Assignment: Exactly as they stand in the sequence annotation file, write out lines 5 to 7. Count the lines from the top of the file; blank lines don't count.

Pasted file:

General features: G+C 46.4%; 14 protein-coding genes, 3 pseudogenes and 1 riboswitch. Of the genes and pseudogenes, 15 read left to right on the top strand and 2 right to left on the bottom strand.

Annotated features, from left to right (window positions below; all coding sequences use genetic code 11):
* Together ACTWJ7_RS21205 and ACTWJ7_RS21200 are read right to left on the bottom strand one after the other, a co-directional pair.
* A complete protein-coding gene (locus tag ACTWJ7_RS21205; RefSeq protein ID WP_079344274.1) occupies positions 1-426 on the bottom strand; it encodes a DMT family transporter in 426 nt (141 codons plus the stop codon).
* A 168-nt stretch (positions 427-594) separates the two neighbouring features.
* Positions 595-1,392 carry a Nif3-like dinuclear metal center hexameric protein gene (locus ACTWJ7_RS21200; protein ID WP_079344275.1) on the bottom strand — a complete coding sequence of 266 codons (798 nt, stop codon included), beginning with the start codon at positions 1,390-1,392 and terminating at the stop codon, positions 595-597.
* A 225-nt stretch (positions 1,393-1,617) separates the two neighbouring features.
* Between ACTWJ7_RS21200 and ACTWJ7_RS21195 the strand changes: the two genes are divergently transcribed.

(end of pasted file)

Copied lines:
* A 168-nt stretch (positions 427-594) separates the two neighbouring features.
* Positions 595-1,392 carry a Nif3-like dinuclear metal center hexameric protein gene (locus ACTWJ7_RS21200; protein ID WP_079344275.1) on the bottom strand — a complete coding sequence of 266 codons (798 nt, stop codon included), beginning with the start codon at positions 1,390-1,392 and terminating at the stop codon, positions 595-597.
* A 225-nt stretch (positions 1,393-1,617) separates the two neighbouring features.